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Gram-negative bacteria can alter the composition of the lipopolysaccharide (LPS) layer of the outer membrane as a response to different growth conditions and external stimuli. These alterations can, for example, promote attachment to surfaces and biofilm formation. The changes occur in the outermost layer of the cell and may consequently influence interactions between bacterial cells and surrounding host tissue, as well as other surfaces. Microscopic analyses, fractionation of bacterial cells, or other traditional microbiological assays have previously been used to study these alterations. These methods can, however, be time consuming and do not always give detailed chemical information about the bacterial cell surface. We here present an analytical method that provides chemical information on the outermost portion of bacterial cells with respect to protein, peptidoglycan, lipid, and polysaccharide content. The method involves cryo-x-ray photoelectron spectroscopy analyses of the outermost portion (within ∼10 nm of the surface) of intact bacterial cells followed by a multivariate curve resolution analysis of carbon spectra. It can be used as a tool for characterizing and monitoring variations in the chemical composition of bacterial cell walls or of isolated outer membrane vesicles...

‣ Bacterial cell division proteins as antibiotic targets

Den Blaauwen, Tanneke; Andreu, José M.; Monasterio Opazo, Octavio Hernán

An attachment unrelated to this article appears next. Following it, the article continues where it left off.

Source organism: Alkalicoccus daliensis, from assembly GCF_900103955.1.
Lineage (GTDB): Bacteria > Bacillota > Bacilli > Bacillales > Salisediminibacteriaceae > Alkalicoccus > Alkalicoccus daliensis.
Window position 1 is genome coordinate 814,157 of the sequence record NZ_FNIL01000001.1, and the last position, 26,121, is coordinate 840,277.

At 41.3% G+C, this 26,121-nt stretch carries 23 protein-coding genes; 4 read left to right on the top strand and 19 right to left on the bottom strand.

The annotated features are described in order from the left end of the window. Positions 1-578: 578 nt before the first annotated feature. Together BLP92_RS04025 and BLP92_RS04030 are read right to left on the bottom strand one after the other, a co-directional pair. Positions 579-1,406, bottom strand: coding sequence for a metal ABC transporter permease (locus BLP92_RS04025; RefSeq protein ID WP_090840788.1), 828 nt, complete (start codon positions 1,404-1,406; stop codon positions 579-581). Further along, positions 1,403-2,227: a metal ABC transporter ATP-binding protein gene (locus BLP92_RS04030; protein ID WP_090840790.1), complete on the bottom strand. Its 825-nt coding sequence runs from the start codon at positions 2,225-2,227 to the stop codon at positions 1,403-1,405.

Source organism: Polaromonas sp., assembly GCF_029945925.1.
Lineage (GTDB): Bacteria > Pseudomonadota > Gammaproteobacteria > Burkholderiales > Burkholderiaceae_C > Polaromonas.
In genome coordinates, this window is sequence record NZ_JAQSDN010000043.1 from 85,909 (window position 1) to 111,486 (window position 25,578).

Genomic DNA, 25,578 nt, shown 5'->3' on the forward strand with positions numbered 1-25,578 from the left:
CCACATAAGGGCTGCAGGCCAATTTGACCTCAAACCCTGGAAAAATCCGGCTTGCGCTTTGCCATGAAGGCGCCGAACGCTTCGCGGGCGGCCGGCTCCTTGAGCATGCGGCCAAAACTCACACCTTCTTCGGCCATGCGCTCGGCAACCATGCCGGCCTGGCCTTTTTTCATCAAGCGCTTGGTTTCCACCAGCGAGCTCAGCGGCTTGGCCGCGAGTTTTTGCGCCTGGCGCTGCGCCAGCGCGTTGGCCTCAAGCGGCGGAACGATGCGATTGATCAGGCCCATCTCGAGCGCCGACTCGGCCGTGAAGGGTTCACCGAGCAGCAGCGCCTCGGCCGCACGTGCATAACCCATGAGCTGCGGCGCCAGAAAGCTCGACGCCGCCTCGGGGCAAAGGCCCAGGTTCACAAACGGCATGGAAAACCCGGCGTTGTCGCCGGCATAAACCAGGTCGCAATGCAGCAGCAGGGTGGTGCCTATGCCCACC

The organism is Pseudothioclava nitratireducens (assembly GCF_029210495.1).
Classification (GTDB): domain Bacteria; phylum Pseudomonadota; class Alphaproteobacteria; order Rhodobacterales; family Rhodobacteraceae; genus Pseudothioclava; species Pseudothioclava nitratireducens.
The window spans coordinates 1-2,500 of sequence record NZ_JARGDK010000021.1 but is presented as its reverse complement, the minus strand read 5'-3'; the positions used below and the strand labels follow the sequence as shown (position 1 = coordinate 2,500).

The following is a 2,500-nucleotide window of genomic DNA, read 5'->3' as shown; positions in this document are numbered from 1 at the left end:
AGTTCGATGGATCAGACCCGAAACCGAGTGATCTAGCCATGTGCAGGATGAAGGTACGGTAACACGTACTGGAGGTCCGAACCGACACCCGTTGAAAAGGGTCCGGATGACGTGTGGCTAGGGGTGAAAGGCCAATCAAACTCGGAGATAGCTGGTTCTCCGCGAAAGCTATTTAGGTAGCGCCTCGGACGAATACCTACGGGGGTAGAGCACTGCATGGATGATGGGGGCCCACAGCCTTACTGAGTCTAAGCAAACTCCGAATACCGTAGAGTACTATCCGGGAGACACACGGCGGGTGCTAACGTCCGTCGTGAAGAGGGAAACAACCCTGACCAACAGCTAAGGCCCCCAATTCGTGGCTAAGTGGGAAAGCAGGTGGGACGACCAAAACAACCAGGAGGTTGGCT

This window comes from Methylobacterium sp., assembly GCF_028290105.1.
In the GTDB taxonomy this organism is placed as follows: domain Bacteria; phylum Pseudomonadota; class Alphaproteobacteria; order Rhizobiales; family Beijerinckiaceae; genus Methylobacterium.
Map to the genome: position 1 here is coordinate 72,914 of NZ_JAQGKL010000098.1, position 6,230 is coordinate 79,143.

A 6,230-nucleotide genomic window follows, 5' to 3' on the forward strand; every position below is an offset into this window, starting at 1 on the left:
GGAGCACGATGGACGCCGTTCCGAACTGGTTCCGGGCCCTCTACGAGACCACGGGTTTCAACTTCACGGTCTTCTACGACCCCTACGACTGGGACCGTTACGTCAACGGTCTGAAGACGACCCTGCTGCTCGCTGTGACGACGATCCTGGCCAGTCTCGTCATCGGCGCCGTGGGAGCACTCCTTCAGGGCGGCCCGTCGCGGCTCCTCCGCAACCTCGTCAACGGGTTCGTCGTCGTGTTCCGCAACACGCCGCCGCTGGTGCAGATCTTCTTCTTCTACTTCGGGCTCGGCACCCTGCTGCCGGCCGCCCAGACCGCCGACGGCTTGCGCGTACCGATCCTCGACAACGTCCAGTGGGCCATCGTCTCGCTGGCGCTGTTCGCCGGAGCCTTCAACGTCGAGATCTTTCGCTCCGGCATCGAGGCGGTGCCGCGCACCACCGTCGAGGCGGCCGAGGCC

Fonte: Elsevier Publicador: Elsevier
Tipo: Artículo de revista
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Artículo de publicación ISI; Proteins involved in bacterial cell division often do not have a counterpart in eukaryotic cells and they are essential for the survival of the bacteria. The genetic accessibility of many bacterial species in combination with the Green Fluorescence Protein revolution to study localization of proteins and the availability of crystal structures has increased our knowledge on bacterial cell division considerably in this century. Consequently, bacterial cell division proteins are more and more recognized as potential new antibiotic targets. An international effort to find small molecules that inhibit the cell division initiating protein FtsZ has yielded many compounds of which some are promising as leads for preclinical use. The essential transglycosylase activity of peptidoglycan synthases has recently become accessible to inhibitor screening. Enzymatic assays for and structural information on essential integral membrane proteins such as MraY and FtsW involved in lipid II (the peptidoglycan building block precursor) biosynthesis have put these proteins on the list of potential new targets. This review summarises and discusses the results and approaches to the development of lead compounds that inhibit bacterial cell division. 2014 Elsevier Inc. All rights; DIVINOCELL project of the European Commission (FP7-Health- 2007-B-223431)...